Prague studio Ov-a Architekti built a translucent house and restored a group of 19th-century wooden buildings for the office of the glass company Lasvit in Nový Bor, Czech Republic.
The architecture studio renovated a pair of existing homes and added black-and-white house-shaped additions to form the glass brand’s headquarters.
Lasvit wanted to continue and build on the history of the existing buildings, which once served as glass workshops, and use contemporary extensions to communicate the brand’s identity.
“The client’s task was to create a head office that continues a strong glassmaking tradition and combines glass and light in a contemporary language,” project architect Štěpán Valouch told Dezeen.
“The two traditional buildings from the early 19th century were complemented by two more abstract black and white volumes of similar size and shape to create a harmonious and functional compound,” continued Valouch.
With the existing buildings stripped of the adornments that were added in the 1980s and redeveloped to create suitable offices, it is the New White House that is the firm’s clearest identifier.
Clad in translucent glass tiles, this building connects the two renovated offices and contains a cafe on the ground floor with a meeting room and sample library under a concrete domed roof on the upper level.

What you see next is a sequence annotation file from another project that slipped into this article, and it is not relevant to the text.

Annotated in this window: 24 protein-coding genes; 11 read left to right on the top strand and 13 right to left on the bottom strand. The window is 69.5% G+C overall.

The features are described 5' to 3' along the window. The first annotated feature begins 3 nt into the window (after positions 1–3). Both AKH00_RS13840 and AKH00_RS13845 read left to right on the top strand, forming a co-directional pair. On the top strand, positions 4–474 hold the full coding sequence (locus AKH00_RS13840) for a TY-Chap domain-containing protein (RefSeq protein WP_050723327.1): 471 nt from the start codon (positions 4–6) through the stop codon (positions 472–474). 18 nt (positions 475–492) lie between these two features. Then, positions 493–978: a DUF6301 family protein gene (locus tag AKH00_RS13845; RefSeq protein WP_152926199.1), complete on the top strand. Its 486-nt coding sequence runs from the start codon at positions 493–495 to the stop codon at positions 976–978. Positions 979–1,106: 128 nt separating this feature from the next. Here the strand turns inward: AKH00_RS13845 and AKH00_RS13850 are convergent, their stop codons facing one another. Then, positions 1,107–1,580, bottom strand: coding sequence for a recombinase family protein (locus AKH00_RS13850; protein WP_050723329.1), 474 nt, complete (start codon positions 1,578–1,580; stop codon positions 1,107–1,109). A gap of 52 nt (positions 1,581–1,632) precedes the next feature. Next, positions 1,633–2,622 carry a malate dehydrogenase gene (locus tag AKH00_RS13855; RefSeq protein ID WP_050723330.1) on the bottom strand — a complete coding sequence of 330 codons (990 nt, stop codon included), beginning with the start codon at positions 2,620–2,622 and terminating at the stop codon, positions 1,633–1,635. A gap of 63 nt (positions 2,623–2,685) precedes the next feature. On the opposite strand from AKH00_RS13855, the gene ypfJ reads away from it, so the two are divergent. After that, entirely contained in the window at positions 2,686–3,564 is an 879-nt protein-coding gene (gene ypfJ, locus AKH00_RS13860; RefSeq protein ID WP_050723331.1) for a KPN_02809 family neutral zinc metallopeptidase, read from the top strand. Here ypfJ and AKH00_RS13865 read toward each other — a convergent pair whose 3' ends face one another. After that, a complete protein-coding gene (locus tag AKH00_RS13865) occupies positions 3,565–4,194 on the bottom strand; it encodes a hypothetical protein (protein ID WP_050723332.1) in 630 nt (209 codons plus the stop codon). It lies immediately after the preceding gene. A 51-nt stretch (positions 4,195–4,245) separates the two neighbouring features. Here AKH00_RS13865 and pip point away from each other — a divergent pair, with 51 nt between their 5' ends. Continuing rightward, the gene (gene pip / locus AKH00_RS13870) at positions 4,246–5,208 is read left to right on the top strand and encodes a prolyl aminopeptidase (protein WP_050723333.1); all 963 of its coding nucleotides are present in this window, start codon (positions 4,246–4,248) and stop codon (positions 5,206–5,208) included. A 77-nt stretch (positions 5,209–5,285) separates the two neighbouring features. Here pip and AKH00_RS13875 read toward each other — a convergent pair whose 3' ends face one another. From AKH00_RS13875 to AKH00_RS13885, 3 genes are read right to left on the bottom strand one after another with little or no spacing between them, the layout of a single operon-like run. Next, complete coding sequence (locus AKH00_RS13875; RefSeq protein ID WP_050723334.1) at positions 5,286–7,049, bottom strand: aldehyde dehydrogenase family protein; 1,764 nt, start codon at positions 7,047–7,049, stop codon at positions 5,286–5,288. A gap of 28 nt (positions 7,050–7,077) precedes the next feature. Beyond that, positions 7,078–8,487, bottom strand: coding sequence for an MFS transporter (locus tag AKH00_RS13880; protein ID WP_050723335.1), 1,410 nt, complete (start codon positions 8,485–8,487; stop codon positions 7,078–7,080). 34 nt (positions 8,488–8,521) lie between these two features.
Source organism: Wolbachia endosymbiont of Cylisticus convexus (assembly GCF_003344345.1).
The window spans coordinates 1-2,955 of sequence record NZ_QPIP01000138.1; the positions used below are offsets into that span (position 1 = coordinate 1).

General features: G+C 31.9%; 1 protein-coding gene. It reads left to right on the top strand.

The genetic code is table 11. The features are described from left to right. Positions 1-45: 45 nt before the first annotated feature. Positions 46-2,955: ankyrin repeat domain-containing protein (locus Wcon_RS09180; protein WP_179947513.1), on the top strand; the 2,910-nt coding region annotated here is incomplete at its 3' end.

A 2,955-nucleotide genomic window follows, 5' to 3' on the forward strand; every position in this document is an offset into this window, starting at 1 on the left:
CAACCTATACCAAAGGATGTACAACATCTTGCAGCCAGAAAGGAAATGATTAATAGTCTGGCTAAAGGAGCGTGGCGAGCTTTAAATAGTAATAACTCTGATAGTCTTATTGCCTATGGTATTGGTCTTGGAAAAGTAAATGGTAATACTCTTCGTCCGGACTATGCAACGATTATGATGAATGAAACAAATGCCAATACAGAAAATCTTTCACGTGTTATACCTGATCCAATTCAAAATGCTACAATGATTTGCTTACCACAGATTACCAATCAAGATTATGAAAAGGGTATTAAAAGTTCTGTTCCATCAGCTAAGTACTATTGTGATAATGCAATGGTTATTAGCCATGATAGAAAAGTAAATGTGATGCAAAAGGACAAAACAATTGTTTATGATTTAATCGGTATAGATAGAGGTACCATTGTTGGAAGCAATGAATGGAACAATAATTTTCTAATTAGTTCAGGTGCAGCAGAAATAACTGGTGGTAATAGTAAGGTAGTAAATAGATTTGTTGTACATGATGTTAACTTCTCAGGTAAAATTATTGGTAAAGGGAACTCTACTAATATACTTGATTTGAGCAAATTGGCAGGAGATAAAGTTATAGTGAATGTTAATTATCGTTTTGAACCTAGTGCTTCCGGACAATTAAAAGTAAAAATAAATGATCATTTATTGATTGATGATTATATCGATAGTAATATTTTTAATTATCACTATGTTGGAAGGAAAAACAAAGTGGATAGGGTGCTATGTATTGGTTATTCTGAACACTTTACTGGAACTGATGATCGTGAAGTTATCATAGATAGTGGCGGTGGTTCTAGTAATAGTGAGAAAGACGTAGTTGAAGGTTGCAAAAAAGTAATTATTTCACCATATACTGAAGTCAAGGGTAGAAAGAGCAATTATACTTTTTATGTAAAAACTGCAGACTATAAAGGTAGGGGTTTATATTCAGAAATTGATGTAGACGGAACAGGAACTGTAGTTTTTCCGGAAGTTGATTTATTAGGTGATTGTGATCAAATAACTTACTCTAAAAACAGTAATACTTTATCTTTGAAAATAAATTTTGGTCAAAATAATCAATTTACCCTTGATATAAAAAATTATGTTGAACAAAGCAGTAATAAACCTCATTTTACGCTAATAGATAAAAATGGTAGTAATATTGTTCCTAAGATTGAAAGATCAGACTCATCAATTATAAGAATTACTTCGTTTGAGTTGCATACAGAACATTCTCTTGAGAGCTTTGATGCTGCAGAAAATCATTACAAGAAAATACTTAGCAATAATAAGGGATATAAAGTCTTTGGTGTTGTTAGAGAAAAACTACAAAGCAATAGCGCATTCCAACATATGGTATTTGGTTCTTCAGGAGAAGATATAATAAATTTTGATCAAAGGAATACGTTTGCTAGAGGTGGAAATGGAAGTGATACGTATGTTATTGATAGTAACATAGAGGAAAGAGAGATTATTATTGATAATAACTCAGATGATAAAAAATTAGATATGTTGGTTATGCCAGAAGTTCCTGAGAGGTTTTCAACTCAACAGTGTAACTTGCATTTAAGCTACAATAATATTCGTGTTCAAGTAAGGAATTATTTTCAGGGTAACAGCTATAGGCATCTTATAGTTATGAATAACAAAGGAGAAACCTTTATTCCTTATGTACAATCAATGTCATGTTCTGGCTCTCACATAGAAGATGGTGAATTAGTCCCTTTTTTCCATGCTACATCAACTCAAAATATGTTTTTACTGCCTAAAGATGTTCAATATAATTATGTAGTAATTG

The general shape of the building, as well as the imprint on the tiles, is designed to be a reinterpretation of the houses covered with slate shingles found in the Česká Lípa area.
In total, the facades consist of 1,400 tiles, which rest on a steel frame connected to the concrete structure of the building. Each of the square tiles is eight millimeters thick and weighs 7.5 kilograms. The system has been designed so that it can be used on other projects in the future.
“The mantle and roof are covered with glass stencils, which were developed in collaboration with Lasvit,” explained Valouch.
“It is based on the proportion and laying of the slate slabs used on the gables and roofs in the area. In addition, the texture of the glass template is based on the fracture of the slate slabs.”
The second house-shaped addition, also derived from houses in the area, is completely clad in black metal plaques.
This building contains a four-story space for exhibiting and testing the company’s chandeliers and light sculptures, which can weigh up to five tons.
Lasvit intends to construct two more buildings on the site to completely enclose the courtyard and complete the city block. One of those buildings will contain a public cafe and other offices, while the purpose of the sixth block remains to be determined.
Czech glass brand Lasvit previously collaborated with design firm Yabu Pushelberg to create an illuminated glass Christmas tree and made a set of miniature monsters from glassware for Milan Design Week 2018.
The brand has also already collaborated with Kengo Kuma to create a collection of crackle glass lights.
The photograph is by Tomáš Souček, unless otherwise stated.